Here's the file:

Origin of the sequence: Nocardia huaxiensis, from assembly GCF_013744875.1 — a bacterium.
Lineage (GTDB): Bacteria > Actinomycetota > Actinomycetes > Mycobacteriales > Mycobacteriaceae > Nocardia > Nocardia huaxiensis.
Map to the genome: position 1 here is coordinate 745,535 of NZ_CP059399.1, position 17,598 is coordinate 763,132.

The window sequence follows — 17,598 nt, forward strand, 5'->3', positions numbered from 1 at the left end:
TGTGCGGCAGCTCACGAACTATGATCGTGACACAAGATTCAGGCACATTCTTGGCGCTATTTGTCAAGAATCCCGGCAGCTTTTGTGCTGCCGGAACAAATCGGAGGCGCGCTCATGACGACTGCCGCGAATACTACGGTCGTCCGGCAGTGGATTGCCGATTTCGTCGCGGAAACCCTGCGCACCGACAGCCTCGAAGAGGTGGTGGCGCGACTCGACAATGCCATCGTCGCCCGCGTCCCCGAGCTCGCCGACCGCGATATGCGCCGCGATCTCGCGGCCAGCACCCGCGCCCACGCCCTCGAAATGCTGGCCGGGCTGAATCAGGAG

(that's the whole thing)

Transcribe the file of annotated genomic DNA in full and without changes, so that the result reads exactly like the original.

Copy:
Origin of the sequence: Nocardia huaxiensis, from assembly GCF_013744875.1 — a bacterium.
Lineage (GTDB): Bacteria > Actinomycetota > Actinomycetes > Mycobacteriales > Mycobacteriaceae > Nocardia > Nocardia huaxiensis.
Map to the genome: position 1 here is coordinate 745,535 of NZ_CP059399.1, position 17,598 is coordinate 763,132.

The window sequence follows — 17,598 nt, forward strand, 5'->3', positions numbered from 1 at the left end:
TGTGCGGCAGCTCACGAACTATGATCGTGACACAAGATTCAGGCACATTCTTGGCGCTATTTGTCAAGAATCCCGGCAGCTTTTGTGCTGCCGGAACAAATCGGAGGCGCGCTCATGACGACTGCCGCGAATACTACGGTCGTCCGGCAGTGGATTGCCGATTTCGTCGCGGAAACCCTGCGCACCGACAGCCTCGAAGAGGTGGTGGCGCGACTCGACAATGCCATCGTCGCCCGCGTCCCCGAGCTCGCCGACCGCGATATGCGCCGCGATCTCGCGGCCAGCACCCGCGCCCACGCCCTCGAAATGCTGGCCGGGCTGAATCAGGAG